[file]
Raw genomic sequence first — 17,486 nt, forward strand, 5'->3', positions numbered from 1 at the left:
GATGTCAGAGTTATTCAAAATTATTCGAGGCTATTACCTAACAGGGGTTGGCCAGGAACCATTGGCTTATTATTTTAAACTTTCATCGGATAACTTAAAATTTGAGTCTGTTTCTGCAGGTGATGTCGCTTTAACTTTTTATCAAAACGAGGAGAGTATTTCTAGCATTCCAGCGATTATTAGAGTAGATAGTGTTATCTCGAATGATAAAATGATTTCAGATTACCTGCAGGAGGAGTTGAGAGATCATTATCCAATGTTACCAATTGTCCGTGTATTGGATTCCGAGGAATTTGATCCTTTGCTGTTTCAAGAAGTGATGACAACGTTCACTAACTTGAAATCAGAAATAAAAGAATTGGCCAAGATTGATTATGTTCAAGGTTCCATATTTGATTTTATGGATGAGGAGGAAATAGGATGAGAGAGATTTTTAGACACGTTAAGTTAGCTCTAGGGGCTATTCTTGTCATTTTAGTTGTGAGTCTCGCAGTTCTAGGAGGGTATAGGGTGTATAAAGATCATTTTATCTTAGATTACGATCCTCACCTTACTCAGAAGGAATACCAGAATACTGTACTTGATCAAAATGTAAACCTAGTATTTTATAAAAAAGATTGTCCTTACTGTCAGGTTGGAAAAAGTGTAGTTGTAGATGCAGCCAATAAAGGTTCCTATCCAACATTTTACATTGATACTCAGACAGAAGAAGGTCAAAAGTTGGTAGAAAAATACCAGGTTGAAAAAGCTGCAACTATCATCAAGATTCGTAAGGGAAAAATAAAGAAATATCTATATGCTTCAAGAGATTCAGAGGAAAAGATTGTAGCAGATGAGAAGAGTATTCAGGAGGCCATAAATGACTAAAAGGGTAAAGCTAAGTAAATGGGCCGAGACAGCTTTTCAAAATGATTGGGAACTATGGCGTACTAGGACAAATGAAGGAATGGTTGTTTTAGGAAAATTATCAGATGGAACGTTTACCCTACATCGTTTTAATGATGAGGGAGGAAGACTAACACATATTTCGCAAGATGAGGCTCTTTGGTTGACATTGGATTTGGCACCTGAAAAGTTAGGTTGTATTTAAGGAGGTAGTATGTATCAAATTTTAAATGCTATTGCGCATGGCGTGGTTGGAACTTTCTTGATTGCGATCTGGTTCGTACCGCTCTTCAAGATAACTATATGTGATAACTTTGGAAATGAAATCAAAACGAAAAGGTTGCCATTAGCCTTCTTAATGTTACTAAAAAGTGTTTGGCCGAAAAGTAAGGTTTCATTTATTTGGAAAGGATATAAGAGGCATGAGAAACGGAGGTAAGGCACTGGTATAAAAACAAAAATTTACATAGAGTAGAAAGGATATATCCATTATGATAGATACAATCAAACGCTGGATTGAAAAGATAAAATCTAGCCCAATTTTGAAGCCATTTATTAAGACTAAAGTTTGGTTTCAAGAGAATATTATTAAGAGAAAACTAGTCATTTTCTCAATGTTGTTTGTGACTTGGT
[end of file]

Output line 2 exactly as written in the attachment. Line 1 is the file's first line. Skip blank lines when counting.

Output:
GATGTCAGAGTTATTCAAAATTATTCGAGGCTATTACCTAACAGGGGTTGGCCAGGAACCATTGGCTTATTATTTTAAACTTTCATCGGATAACTTAAAATTTGAGTCTGTTTCTGCAGGTGATGTCGCTTTAACTTTTTATCAAAACGAGGAGAGTATTTCTAGCATTCCAGCGATTATTAGAGTAGATAGTGTTATCTCGAATGATAAAATGATTTCAGATTACCTGCAGGAGGAGTTGAGAGATCATTATCCAATGTTACCAATTGTCCGTGTATTGGATTCCGAGGAATTTGATCCTTTGCTGTTTCAAGAAGTGATGACAACGTTCACTAACTTGAAATCAGAAATAAAAGAATTGGCCAAGATTGATTATGTTCAAGGTTCCATATTTGATTTTATGGATGAGGAGGAAATAGGATGAGAGAGATTTTTAGACACGTTAAGTTAGCTCTAGGGGCTATTCTTGTCATTTTAGTTGTGAGTCTCGCAGTTCTAGGAGGGTATAGGGTGTATAAAGATCATTTTATCTTAGATTACGATCCTCACCTTACTCAGAAGGAATACCAGAATACTGTACTTGATCAAAATGTAAACCTAGTATTTTATAAAAAAGATTGTCCTTACTGTCAGGTTGGAAAAAGTGTAGTTGTAGATGCAGCCAATAAAGGTTCCTATCCAACATTTTACATTGATACTCAGACAGAAGAAGGTCAAAAGTTGGTAGAAAAATACCAGGTTGAAAAAGCTGCAACTATCATCAAGATTCGTAAGGGAAAAATAAAGAAATATCTATATGCTTCAAGAGATTCAGAGGAAAAGATTGTAGCAGATGAGAAGAGTATTCAGGAGGCCATAAATGACTAAAAGGGTAAAGCTAAGTAAATGGGCCGAGACAGCTTTTCAAAATGATTGGGAACTATGGCGTACTAGGACAAATGAAGGAATGGTTGTTTTAGGAAAATTATCAGATGGAACGTTTACCCTACATCGTTTTAATGATGAGGGAGGAAGACTAACACATATTTCGCAAGATGAGGCTCTTTGGTTGACATTGGATTTGGCACCTGAAAAGTTAGGTTGTATTTAAGGAGGTAGTATGTATCAAATTTTAAATGCTATTGCGCATGGCGTGGTTGGAACTTTCTTGATTGCGATCTGGTTCGTACCGCTCTTCAAGATAACTATATGTGATAACTTTGGAAATGAAATCAAAACGAAAAGGTTGCCATTAGCCTTCTTAATGTTACTAAAAAGTGTTTGGCCGAAAAGTAAGGTTTCATTTATTTGGAAAGGATATAAGAGGCATGAGAAACGGAGGTAAGGCACTGGTATAAAAACAAAAATTTACATAGAGTAGAAAGGATATATCCATTATGATAGATACAATCAAACGCTGGATTGAAAAGATAAAATCTAGCCCAATTTTGAAGCCATTTATTAAGACTAAAGTTTGGTTTCAAGAGAATATTATTAAGAGAAAACTAGTCATTTTCTCAATGTTGTTTGTGACTTGGT